The tender attracted huge interest both from national and international parties. After careful consideration and a detailed evaluation process the metro accepted three bids offering the following technologies.

The one technology that can be implemented with ease is the use of solar water heating systems for individual households, commercial complexes and for general application by industry. It has been proven internationally and locally and the cost of such systems can be recovered within a few years. If such a programme is implemented at a large scale it will also stimulate the increase of local production of these systems, with a very positive effect on the creation of jobs. If the Metro implements the renewable technology proposals as currently under consideration by the Electricity and Energy Business Unit, it will pave the way for not only savings with respect to electricity consumption, but also the stimulation of increased local manufacturing of Energy Efficiency and renewable energy systems.

The project will further include the potential use of wind energy by evaluating the possible installation of small and large wind turbines. With MNBM being labelled the windy city such potential projects should prove viable for implementation.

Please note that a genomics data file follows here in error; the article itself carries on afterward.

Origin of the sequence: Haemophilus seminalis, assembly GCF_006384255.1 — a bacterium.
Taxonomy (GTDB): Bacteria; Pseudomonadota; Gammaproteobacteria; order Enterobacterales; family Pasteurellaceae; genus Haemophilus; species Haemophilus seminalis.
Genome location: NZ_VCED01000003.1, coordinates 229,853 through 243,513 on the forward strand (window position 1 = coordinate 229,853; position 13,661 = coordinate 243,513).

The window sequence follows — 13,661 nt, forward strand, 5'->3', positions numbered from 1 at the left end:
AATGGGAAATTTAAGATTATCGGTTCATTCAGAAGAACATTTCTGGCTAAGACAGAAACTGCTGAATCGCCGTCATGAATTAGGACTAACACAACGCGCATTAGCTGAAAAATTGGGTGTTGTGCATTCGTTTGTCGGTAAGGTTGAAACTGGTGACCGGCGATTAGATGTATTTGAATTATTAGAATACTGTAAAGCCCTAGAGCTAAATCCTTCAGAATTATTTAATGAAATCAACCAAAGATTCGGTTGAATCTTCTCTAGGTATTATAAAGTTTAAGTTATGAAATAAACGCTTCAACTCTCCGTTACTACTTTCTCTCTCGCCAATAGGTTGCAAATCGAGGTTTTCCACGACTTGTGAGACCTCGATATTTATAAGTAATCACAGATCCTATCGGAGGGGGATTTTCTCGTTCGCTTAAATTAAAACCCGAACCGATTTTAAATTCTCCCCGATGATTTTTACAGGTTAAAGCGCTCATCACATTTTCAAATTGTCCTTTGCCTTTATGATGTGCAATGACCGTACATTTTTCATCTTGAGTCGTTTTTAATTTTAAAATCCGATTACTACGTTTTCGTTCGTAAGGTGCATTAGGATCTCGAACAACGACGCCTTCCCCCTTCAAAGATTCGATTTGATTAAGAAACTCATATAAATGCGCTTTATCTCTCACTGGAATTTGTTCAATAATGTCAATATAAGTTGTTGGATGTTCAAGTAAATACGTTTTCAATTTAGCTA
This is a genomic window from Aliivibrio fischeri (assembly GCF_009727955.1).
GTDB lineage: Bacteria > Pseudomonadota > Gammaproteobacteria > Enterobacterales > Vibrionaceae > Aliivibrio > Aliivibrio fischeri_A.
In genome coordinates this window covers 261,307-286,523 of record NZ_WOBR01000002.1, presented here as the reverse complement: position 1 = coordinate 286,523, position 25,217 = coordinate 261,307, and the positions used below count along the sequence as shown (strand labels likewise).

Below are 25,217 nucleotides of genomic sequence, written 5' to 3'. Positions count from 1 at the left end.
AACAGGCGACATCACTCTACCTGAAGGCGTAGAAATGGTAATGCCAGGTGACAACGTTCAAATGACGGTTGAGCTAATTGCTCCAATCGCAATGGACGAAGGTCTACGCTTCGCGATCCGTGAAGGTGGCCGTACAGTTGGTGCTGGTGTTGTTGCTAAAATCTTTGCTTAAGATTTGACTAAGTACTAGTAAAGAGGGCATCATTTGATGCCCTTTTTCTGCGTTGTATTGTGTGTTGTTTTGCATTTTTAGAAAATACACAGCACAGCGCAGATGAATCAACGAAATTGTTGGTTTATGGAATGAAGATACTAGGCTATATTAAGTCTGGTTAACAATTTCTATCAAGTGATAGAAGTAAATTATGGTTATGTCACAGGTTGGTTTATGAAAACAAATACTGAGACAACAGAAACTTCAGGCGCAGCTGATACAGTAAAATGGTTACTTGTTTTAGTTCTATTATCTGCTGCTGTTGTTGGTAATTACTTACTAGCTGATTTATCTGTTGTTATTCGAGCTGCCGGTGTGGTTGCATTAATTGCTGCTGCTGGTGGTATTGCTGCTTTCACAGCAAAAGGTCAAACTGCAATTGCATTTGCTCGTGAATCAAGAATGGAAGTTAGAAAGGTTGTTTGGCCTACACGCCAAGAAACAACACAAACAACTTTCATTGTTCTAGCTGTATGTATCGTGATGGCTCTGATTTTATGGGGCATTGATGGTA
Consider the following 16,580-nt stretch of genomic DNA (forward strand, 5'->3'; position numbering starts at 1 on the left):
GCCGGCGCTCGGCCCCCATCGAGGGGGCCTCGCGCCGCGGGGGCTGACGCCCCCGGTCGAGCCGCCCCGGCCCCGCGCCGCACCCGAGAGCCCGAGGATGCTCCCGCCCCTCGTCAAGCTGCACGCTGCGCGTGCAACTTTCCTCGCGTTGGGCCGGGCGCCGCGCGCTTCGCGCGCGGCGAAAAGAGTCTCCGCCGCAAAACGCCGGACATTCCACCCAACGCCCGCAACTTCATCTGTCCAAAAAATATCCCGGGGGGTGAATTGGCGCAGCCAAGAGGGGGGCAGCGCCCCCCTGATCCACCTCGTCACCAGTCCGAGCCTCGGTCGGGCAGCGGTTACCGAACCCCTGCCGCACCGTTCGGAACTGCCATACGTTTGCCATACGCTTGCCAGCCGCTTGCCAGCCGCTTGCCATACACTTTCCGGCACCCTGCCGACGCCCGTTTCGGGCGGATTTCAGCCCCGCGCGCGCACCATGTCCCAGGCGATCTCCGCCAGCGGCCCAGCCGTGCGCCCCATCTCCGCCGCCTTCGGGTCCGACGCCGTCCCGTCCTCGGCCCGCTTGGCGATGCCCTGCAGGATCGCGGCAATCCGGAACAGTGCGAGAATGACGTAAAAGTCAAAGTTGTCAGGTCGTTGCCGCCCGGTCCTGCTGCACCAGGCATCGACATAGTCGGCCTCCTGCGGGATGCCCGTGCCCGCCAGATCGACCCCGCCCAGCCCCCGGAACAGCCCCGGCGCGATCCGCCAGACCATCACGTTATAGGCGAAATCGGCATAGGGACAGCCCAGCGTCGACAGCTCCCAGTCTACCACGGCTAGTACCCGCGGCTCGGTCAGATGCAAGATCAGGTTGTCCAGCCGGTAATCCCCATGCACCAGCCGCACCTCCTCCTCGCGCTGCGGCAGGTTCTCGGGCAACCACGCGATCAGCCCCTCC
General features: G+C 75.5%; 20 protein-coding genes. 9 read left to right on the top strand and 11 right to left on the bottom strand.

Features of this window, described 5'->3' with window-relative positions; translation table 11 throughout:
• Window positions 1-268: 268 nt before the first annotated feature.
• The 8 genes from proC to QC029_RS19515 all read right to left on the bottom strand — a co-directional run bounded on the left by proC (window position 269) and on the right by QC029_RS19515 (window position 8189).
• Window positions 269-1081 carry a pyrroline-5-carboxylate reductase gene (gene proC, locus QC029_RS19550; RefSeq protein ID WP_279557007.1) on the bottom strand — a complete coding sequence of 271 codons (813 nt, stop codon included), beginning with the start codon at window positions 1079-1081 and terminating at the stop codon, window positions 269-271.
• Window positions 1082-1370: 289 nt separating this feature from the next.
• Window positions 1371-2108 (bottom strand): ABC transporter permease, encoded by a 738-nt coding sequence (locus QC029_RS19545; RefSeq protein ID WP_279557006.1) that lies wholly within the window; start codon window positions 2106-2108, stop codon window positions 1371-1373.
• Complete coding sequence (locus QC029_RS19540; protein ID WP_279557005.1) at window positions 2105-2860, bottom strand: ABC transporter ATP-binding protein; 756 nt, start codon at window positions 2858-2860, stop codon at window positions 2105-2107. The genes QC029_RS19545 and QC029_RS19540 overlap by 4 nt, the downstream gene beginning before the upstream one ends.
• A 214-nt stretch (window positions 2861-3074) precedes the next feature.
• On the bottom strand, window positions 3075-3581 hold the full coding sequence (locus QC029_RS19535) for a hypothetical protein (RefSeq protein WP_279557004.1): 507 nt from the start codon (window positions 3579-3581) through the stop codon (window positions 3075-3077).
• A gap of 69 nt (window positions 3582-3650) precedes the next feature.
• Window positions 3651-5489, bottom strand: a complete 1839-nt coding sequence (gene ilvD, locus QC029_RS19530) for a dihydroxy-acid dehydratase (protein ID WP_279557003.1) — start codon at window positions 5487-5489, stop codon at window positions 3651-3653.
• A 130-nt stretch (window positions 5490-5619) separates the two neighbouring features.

Another element of the initiative is the thermal decomposition of solid waste and sewage sludge, from waste disposal sites and the Fish Water Flats reclamation works. The electricity generated from this Fuel source will be added to the local grid. Such initiatives will have a positive impact on the environment, energy resources as well as job creation in domestic projects and business.

An integrated co-generation project combining various technologies is further proposed. The proposed installation is envisaged to be bigger than the old Swartkops Power Stations and would therefore make a significant contribution to the national grid and as such contribute to the increase in generation needed in the Republic of South Africa.

Energy efficient Initiatives such as Demand Side Management on Municipal buildings, Municipal infrastructure such as pump stations, streetlights, etc, will also form part of the project viability. Additional water purification and proposed desalinisation technologies have been included in the proposed co-generation proposal. These downstream benefits could also make a huge impact to the NMBM’s future capital investment infrastructure programmes.

Additional information:
News date: 03/08/2006